A bi-weekly publication in support of informed public discourse. Our inspiration is I.F. Stone’s weekly, a digest published from1953 to 1971 that made sense of the news coming out of Washington. 

Like I F Stone’s weekly, our goal is to tell the story that lies behind the news. It is to put ourselves, ordinary people that we are, in a position to read/watch the news with an informed eye. To do this, we gather and digest information from many sources on topics selected for their importance.

Unlike I F Stone’s weekly, we publish every two weeks from Canada. Bulletins focus on issues that extend beyond the USA.

Muckrakers Bulletin is published by Plainspeak.ca, a non-profit, non-partisan group.  Plainspeak is dedicated to turning complicated public issues into plain language and graphics so that they become intelligible to ever-wider audiences.
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Vol 4, No 1. October 1, 2019

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SYMPATHY FOR THE DEVIL

The Huawei Story

As we see it:

How did Huawei, a private telecommunications company from China, become a major player in a new cold war?

This Bulletin looks at Huawei up close: the way it operates, its front-line technologies, and most importantly, at the geo-political conflicts that now surround it, casting Huawei as the devil in corporate disguise.

Hopefully it skirts the problems of demonizing China (or the opposite!!).  It will not compare China with an idealized version of the USA.  It avoids thinking of corporations, any corporation, as moral beings.

What is so controversial about Huawei?

l. Claims are made that China has a law that required a “backdoor” entrance for government to monitor communications.  There is no such law.

Directly or indirectly however, virtually all of the new telecommunications technologies provide, in effect, an “entry point” for data collection, more or less aimed at identifying individual predilections.

2. Claims are made that Huawei devices have a “backdoor entrance” for government to monitor communications.  A UK-appointed commission found no evidence of such an entrance, even though it recommended that Huawei devices be used only where security concerns did not apply. This is not to say that China refrains from cyber espionage or surveillance activities, simply that no “backdoor” in Huawei technology/telephones has been detected.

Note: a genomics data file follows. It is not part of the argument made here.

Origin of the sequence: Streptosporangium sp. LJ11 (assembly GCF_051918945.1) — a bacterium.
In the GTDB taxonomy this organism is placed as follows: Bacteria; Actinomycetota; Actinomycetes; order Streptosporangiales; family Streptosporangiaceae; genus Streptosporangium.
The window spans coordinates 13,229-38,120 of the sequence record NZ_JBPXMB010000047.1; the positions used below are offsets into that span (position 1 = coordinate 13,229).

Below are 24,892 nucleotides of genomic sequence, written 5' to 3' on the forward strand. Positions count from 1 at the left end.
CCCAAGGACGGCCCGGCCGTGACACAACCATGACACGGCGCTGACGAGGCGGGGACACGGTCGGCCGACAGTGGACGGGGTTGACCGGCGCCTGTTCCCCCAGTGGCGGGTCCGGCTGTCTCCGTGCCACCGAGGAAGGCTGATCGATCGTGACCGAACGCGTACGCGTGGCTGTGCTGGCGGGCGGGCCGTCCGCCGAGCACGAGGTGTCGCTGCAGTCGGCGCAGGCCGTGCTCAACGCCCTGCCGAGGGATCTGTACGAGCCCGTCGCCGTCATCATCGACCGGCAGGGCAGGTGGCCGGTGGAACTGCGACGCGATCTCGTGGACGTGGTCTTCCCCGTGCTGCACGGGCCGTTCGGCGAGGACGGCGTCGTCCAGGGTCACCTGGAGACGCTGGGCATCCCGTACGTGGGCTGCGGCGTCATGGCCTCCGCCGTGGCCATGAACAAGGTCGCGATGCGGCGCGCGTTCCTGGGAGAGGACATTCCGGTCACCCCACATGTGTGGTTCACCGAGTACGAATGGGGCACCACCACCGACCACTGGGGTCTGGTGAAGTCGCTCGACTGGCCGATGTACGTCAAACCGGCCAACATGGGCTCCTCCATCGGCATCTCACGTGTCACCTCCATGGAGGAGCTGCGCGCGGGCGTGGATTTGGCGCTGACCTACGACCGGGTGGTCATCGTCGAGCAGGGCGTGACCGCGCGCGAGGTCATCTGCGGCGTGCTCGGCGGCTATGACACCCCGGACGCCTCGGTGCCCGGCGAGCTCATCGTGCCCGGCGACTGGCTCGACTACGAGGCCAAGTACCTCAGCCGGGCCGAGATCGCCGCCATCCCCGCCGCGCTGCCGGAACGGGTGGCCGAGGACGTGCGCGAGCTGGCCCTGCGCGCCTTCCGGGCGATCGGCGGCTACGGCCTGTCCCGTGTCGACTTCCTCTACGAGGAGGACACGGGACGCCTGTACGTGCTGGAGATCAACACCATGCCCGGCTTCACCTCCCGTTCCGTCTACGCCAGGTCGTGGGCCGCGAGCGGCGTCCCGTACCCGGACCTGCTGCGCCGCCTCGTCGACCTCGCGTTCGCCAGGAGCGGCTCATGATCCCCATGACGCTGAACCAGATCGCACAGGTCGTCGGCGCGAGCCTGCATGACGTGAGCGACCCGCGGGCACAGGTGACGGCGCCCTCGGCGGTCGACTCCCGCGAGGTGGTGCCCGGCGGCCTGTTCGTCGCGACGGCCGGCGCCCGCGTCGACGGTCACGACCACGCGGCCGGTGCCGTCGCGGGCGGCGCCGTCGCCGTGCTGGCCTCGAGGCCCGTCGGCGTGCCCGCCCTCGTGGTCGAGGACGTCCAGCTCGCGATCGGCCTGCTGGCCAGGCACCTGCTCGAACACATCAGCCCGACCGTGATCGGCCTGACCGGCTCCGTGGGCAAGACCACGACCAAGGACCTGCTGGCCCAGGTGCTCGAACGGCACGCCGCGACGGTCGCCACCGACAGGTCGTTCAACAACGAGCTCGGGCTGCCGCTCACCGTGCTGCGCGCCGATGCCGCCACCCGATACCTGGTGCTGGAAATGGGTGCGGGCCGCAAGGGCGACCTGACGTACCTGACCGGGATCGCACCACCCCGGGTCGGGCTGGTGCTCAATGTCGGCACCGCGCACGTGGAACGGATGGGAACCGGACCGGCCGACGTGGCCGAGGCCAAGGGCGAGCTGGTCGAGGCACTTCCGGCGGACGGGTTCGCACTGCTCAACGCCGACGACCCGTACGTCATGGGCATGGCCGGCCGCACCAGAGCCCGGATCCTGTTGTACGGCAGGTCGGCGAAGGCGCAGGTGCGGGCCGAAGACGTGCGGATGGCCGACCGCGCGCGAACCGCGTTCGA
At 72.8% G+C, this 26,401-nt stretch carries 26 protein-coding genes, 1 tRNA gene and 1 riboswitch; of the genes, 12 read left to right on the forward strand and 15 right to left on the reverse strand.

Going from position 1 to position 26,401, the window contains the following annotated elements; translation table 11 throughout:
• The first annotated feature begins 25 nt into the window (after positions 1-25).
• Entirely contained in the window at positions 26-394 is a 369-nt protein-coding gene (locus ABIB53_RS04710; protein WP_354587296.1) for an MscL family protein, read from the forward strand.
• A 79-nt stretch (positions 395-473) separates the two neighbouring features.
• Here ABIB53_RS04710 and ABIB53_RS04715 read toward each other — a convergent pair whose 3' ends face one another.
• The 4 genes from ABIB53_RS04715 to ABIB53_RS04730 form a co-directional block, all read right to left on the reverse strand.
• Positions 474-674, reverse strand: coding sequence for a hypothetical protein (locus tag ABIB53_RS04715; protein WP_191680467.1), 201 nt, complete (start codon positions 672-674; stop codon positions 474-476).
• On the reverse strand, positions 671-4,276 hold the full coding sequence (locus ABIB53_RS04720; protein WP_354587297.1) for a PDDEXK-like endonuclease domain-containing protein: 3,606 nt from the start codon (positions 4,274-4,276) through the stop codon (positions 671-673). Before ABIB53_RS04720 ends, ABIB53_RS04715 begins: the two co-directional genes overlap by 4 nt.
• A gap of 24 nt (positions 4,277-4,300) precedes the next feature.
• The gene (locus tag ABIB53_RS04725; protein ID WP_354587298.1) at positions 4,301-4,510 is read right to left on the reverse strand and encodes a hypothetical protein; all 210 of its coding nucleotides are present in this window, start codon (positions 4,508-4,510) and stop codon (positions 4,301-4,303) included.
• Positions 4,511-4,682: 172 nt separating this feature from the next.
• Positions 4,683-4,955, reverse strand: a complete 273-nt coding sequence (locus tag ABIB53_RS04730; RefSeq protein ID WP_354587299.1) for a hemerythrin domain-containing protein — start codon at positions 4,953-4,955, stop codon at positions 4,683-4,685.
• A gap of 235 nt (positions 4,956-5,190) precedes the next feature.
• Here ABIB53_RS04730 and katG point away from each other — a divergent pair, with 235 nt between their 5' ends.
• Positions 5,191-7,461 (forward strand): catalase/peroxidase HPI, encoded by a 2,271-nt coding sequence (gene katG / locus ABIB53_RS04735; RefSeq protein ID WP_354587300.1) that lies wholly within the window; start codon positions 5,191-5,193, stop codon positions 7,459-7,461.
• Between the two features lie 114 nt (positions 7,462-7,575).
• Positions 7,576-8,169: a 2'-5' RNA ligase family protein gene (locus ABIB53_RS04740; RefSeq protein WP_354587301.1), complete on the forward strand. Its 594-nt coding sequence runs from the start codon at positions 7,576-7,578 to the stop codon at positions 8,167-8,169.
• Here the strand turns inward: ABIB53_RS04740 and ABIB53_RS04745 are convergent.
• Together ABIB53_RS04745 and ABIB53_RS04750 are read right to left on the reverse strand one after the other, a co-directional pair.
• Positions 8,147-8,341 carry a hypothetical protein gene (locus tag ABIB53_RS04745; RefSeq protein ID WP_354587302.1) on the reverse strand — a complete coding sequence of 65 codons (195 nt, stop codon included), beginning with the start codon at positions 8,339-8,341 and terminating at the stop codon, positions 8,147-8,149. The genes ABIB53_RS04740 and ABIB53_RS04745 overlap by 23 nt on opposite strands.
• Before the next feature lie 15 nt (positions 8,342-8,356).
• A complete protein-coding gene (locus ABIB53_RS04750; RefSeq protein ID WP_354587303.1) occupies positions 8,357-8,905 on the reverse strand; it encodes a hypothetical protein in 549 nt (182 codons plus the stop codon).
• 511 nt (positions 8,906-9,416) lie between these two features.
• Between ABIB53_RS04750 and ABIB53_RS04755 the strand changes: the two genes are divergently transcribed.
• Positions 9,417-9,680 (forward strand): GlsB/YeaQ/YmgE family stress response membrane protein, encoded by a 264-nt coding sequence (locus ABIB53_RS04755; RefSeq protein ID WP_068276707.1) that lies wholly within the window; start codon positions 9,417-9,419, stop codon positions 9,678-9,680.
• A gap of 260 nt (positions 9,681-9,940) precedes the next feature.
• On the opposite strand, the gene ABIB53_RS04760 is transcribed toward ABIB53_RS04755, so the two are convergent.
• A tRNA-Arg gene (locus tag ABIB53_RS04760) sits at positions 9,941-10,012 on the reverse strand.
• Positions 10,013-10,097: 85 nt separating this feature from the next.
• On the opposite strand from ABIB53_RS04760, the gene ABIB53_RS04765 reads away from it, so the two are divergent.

Not only does US-NSA have such an entrance, but it is well documented from non-Chinese sources, that NSA used this backdoor entrance to spy on all levels of Huawei operations. Less than a decade ago, it might have been easier to deny the use of such “backdoors” by China, but China’s turn towards surveillance in recent years gives one pause.

3. Claims are made that, because Huawei moves quickly, it relies on shortcuts in its technological infrastructure, which makes hacking (state or private) more readily possible.

This is true of Huawei, but Huawei is not alone in taking shortcuts or in being readily hackable.

4. Claims are made that, like other Chinese corporations, at least initially, Huawei stole intellectual property to build its network and devices.

The more benign versions of “stealing intellectual property” is reverse engineering.  Reverse engineering is common throughout the world.  It is worth noting that today Huawei spends 50% of its budget on R and D, far more than most US companies, and that it has filed thousands of applications for patents in the USA.

5. Claims are made that Huawei is controlled by the Chinese government, see below.

6. Claims are made that Huawei knowingly violated US sanctions against Iran, see Canada below.

All of these claims have resulted in US sanctions against Huawei (among other Chinese companies) to preclude US companies selling components to Huawei or Huawei marketing its products and services in the US.

So what is Huawei actually: